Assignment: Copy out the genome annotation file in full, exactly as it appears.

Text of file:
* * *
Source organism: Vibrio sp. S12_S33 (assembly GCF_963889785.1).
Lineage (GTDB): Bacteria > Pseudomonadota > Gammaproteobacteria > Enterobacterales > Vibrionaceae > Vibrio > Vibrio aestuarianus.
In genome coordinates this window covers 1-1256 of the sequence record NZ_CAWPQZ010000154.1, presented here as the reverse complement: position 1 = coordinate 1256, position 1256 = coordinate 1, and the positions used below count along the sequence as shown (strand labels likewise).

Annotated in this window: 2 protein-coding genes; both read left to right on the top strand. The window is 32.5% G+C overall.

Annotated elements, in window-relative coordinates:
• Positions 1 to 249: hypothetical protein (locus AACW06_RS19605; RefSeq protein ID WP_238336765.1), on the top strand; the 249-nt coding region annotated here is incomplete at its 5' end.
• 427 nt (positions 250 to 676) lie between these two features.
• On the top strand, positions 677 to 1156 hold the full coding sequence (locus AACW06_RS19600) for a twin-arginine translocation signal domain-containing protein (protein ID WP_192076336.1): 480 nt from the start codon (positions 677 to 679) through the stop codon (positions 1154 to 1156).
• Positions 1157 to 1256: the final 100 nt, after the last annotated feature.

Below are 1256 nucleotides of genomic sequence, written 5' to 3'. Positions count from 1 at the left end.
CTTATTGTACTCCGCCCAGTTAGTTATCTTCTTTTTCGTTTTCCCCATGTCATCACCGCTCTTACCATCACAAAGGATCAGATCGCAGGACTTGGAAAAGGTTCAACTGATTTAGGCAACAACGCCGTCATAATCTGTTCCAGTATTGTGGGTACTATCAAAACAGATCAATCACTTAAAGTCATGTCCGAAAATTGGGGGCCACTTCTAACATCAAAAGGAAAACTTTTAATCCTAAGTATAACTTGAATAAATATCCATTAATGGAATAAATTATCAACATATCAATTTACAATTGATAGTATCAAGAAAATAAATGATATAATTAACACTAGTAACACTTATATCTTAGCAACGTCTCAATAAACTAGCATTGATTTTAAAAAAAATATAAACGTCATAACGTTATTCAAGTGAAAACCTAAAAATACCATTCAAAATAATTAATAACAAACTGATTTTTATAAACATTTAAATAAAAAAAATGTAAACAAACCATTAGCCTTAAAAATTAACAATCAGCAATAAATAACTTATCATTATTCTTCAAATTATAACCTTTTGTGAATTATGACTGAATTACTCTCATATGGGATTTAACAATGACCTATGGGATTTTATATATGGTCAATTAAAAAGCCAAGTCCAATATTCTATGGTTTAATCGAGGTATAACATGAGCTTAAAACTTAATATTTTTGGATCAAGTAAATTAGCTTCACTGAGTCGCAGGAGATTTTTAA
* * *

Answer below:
Source organism: Vibrio sp. S12_S33 (assembly GCF_963889785.1).
Lineage (GTDB): Bacteria > Pseudomonadota > Gammaproteobacteria > Enterobacterales > Vibrionaceae > Vibrio > Vibrio aestuarianus.
In genome coordinates this window covers 1-1256 of the sequence record NZ_CAWPQZ010000154.1, presented here as the reverse complement: position 1 = coordinate 1256, position 1256 = coordinate 1, and the positions used below count along the sequence as shown (strand labels likewise).

Annotated in this window: 2 protein-coding genes; both read left to right on the top strand. The window is 32.5% G+C overall.

Annotated elements, in window-relative coordinates:
• Positions 1 to 249: hypothetical protein (locus AACW06_RS19605; RefSeq protein ID WP_238336765.1), on the top strand; the 249-nt coding region annotated here is incomplete at its 5' end.
• 427 nt (positions 250 to 676) lie between these two features.
• On the top strand, positions 677 to 1156 hold the full coding sequence (locus AACW06_RS19600) for a twin-arginine translocation signal domain-containing protein (protein ID WP_192076336.1): 480 nt from the start codon (positions 677 to 679) through the stop codon (positions 1154 to 1156).
• Positions 1157 to 1256: the final 100 nt, after the last annotated feature.

Below are 1256 nucleotides of genomic sequence, written 5' to 3'. Positions count from 1 at the left end.
CTTATTGTACTCCGCCCAGTTAGTTATCTTCTTTTTCGTTTTCCCCATGTCATCACCGCTCTTACCATCACAAAGGATCAGATCGCAGGACTTGGAAAAGGTTCAACTGATTTAGGCAACAACGCCGTCATAATCTGTTCCAGTATTGTGGGTACTATCAAAACAGATCAATCACTTAAAGTCATGTCCGAAAATTGGGGGCCACTTCTAACATCAAAAGGAAAACTTTTAATCCTAAGTATAACTTGAATAAATATCCATTAATGGAATAAATTATCAACATATCAATTTACAATTGATAGTATCAAGAAAATAAATGATATAATTAACACTAGTAACACTTATATCTTAGCAACGTCTCAATAAACTAGCATTGATTTTAAAAAAAATATAAACGTCATAACGTTATTCAAGTGAAAACCTAAAAATACCATTCAAAATAATTAATAACAAACTGATTTTTATAAACATTTAAATAAAAAAAATGTAAACAAACCATTAGCCTTAAAAATTAACAATCAGCAATAAATAACTTATCATTATTCTTCAAATTATAACCTTTTGTGAATTATGACTGAATTACTCTCATATGGGATTTAACAATGACCTATGGGATTTTATATATGGTCAATTAAAAAGCCAAGTCCAATATTCTATGGTTTAATCGAGGTATAACATGAGCTTAAAACTTAATATTTTTGGATCAAGTAAATTAGCTTCACTGAGTCGCAGGAGATTTTTAA